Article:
If sub-contractors are used for just one job there is little incentive for them to provide the best service, as future work is not on the cards. Further, if there are workmanship problems, the sub-contractors have moved on to work elsewhere and the problem becomes the builder’s responsibility.
It is important to understand these barriers, as your front-line staff and sub-contractors generally have access to timely, accurate and useful information. Their knowledge is vital.
Organisation structures may create an environment in which the accuracy of data is questionable. However, of equal relevance is the fact that internal information management processes are subject to a range of unconscious biases that can affect sound decision making.
It is estimated that adults typically make up to 35,000 decisions each day.
When trying to process such large amounts of information we need to simplify the data to make it manageable. If we don’t do this, we may become overwhelmed and unable to make a decision.
Researchers have identified two main types of decision-making strategies – algorithms and schema.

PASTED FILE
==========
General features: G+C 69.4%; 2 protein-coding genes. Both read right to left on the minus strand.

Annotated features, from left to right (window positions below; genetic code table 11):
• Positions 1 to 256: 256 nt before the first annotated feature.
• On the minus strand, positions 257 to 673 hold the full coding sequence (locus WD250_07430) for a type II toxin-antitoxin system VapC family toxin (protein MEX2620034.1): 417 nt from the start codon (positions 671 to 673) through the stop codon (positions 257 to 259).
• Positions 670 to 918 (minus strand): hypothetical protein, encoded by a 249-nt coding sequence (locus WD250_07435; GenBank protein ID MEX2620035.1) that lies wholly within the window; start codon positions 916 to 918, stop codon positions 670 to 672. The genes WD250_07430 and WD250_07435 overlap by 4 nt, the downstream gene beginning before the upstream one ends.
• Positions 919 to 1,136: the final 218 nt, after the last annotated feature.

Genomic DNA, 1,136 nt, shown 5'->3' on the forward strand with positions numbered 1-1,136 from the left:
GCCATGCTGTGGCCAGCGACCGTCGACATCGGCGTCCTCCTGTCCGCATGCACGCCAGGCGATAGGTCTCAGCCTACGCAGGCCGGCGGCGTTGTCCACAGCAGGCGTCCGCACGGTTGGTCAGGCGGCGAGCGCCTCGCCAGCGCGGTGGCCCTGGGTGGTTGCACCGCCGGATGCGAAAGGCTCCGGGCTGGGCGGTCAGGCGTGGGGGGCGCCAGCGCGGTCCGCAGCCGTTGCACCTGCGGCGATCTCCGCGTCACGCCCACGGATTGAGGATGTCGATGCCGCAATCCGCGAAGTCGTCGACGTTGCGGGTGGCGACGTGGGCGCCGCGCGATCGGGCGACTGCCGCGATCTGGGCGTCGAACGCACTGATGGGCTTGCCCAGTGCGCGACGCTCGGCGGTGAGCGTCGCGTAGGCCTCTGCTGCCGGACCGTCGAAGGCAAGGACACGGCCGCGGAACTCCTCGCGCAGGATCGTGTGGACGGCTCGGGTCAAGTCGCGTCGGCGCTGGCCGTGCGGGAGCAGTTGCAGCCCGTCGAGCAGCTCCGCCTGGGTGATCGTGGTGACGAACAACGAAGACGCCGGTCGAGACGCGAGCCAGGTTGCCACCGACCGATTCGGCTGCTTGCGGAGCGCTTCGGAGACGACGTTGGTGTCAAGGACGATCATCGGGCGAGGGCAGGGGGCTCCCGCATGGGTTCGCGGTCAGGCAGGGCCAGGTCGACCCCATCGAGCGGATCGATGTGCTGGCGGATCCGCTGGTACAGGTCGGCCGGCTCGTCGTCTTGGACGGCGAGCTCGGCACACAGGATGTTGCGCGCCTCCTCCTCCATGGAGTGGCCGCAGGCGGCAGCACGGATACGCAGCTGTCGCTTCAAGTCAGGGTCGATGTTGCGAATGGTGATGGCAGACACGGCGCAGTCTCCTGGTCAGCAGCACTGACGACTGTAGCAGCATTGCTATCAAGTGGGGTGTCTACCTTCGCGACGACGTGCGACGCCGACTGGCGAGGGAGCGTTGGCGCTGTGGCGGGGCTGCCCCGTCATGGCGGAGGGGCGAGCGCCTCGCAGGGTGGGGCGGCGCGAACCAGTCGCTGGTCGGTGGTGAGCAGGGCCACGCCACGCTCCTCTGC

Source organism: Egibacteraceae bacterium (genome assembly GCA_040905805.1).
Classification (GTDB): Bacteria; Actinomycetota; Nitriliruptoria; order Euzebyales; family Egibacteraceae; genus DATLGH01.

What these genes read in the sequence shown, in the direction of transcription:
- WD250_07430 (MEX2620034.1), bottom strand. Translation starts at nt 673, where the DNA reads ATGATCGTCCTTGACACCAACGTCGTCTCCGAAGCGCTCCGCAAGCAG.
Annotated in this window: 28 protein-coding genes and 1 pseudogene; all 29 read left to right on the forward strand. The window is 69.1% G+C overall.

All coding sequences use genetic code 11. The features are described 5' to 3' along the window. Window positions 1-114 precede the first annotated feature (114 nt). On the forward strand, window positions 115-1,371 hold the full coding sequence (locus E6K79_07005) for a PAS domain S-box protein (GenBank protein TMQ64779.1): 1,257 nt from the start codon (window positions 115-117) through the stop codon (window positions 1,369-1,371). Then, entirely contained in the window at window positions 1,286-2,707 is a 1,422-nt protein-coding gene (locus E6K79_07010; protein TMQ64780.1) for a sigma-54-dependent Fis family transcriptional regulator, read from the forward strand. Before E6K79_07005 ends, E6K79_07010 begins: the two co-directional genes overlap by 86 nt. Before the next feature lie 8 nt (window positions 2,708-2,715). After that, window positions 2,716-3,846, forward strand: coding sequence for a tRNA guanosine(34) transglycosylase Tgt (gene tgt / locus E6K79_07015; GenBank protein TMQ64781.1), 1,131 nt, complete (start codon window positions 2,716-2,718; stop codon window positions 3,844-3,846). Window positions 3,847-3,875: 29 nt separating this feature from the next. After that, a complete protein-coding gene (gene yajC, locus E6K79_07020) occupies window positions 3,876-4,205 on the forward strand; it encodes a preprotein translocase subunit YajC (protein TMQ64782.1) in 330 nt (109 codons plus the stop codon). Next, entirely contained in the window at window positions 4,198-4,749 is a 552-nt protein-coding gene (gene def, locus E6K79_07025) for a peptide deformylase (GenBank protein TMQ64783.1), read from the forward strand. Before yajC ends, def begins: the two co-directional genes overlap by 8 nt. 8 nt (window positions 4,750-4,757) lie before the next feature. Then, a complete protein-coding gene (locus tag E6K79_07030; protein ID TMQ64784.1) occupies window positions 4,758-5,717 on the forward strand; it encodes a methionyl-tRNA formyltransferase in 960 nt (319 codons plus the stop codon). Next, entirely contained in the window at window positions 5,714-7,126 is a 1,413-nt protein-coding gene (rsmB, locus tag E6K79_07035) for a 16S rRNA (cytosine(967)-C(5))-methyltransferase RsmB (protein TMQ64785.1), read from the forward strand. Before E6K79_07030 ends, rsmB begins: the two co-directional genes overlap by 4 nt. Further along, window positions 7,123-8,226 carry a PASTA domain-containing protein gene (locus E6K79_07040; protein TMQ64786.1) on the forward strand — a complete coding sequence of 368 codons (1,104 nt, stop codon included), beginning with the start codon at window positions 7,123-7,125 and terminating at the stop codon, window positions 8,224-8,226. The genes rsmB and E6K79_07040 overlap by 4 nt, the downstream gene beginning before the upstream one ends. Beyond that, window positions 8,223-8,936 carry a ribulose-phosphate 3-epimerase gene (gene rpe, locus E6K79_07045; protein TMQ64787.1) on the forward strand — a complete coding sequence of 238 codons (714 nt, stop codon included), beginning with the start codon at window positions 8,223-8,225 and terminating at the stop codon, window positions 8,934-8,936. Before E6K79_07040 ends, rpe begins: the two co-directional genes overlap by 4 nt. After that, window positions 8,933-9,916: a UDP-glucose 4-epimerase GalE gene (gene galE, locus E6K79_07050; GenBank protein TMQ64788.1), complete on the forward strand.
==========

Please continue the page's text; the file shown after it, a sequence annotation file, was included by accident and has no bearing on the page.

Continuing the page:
Algorithms are a process whereby a specific procedure is used for finding a solution. A simple example of an algorithm is a cooking recipe or checklist, and these can be quite effective for simple problems.
Algorithms will ensure that a solution is found, but as the complexity of the problem increases, so does the time needed for solving the problem. Hence we need other, less time-consuming strategies such as schemas.
Schemas are created when we draw information from related networks of facts in our memories to make sense of new information. It is the comparison of previous experiences with new ones that gives meaning to events.
The deeper the networks and the more information recovered from our long-term memories the more accurately the current situation can be mapped to past experiences and a decision made.
Schemas are constructed to provide logical interpretations of events and include typical understandings of people and events that conform and reinforce similar prior experiences. The filtered experiences thus become the frame of reference by which new experiences are analysed and compared.